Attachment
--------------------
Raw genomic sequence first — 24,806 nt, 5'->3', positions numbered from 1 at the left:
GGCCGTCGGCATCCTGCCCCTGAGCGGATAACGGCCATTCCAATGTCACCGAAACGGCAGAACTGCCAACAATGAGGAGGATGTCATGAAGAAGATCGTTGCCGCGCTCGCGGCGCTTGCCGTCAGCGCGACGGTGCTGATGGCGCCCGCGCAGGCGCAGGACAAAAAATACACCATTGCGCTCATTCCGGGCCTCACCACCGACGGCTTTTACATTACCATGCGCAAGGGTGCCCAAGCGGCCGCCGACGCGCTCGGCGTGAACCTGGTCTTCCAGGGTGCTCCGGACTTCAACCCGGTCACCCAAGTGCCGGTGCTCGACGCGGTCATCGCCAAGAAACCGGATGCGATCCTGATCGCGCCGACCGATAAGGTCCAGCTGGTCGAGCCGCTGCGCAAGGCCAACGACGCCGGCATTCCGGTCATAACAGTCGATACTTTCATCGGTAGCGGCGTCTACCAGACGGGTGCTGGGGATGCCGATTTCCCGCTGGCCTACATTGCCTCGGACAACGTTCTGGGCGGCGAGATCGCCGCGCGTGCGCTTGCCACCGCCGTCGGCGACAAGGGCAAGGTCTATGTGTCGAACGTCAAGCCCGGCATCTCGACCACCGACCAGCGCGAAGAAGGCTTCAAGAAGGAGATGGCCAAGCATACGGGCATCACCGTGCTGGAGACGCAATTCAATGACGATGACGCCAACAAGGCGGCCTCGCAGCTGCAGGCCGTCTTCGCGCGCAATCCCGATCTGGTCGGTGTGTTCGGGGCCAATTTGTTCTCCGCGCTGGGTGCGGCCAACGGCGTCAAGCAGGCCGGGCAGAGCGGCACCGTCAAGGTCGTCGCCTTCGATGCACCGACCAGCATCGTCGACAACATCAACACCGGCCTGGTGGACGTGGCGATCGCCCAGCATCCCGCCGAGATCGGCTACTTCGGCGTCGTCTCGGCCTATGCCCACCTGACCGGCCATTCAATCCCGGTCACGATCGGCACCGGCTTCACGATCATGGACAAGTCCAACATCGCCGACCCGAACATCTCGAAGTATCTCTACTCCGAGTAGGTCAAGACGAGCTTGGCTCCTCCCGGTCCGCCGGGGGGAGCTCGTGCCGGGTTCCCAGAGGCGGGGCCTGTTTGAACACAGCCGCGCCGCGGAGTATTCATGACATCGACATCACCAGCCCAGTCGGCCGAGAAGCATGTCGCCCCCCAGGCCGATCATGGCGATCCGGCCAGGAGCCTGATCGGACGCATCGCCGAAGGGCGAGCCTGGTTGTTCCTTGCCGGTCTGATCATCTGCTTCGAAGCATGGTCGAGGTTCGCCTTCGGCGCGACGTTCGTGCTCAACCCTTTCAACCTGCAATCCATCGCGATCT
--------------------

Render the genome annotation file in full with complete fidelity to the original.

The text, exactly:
Raw genomic sequence first — 24,806 nt, 5'->3', positions numbered from 1 at the left:
GGCCGTCGGCATCCTGCCCCTGAGCGGATAACGGCCATTCCAATGTCACCGAAACGGCAGAACTGCCAACAATGAGGAGGATGTCATGAAGAAGATCGTTGCCGCGCTCGCGGCGCTTGCCGTCAGCGCGACGGTGCTGATGGCGCCCGCGCAGGCGCAGGACAAAAAATACACCATTGCGCTCATTCCGGGCCTCACCACCGACGGCTTTTACATTACCATGCGCAAGGGTGCCCAAGCGGCCGCCGACGCGCTCGGCGTGAACCTGGTCTTCCAGGGTGCTCCGGACTTCAACCCGGTCACCCAAGTGCCGGTGCTCGACGCGGTCATCGCCAAGAAACCGGATGCGATCCTGATCGCGCCGACCGATAAGGTCCAGCTGGTCGAGCCGCTGCGCAAGGCCAACGACGCCGGCATTCCGGTCATAACAGTCGATACTTTCATCGGTAGCGGCGTCTACCAGACGGGTGCTGGGGATGCCGATTTCCCGCTGGCCTACATTGCCTCGGACAACGTTCTGGGCGGCGAGATCGCCGCGCGTGCGCTTGCCACCGCCGTCGGCGACAAGGGCAAGGTCTATGTGTCGAACGTCAAGCCCGGCATCTCGACCACCGACCAGCGCGAAGAAGGCTTCAAGAAGGAGATGGCCAAGCATACGGGCATCACCGTGCTGGAGACGCAATTCAATGACGATGACGCCAACAAGGCGGCCTCGCAGCTGCAGGCCGTCTTCGCGCGCAATCCCGATCTGGTCGGTGTGTTCGGGGCCAATTTGTTCTCCGCGCTGGGTGCGGCCAACGGCGTCAAGCAGGCCGGGCAGAGCGGCACCGTCAAGGTCGTCGCCTTCGATGCACCGACCAGCATCGTCGACAACATCAACACCGGCCTGGTGGACGTGGCGATCGCCCAGCATCCCGCCGAGATCGGCTACTTCGGCGTCGTCTCGGCCTATGCCCACCTGACCGGCCATTCAATCCCGGTCACGATCGGCACCGGCTTCACGATCATGGACAAGTCCAACATCGCCGACCCGAACATCTCGAAGTATCTCTACTCCGAGTAGGTCAAGACGAGCTTGGCTCCTCCCGGTCCGCCGGGGGGAGCTCGTGCCGGGTTCCCAGAGGCGGGGCCTGTTTGAACACAGCCGCGCCGCGGAGTATTCATGACATCGACATCACCAGCCCAGTCGGCCGAGAAGCATGTCGCCCCCCAGGCCGATCATGGCGATCCGGCCAGGAGCCTGATCGGACGCATCGCCGAAGGGCGAGCCTGGTTGTTCCTTGCCGGTCTGATCATCTGCTTCGAAGCATGGTCGAGGTTCGCCTTCGGCGCGACGTTCGTGCTCAACCCTTTCAACCTGCAATCCATCGCGATCT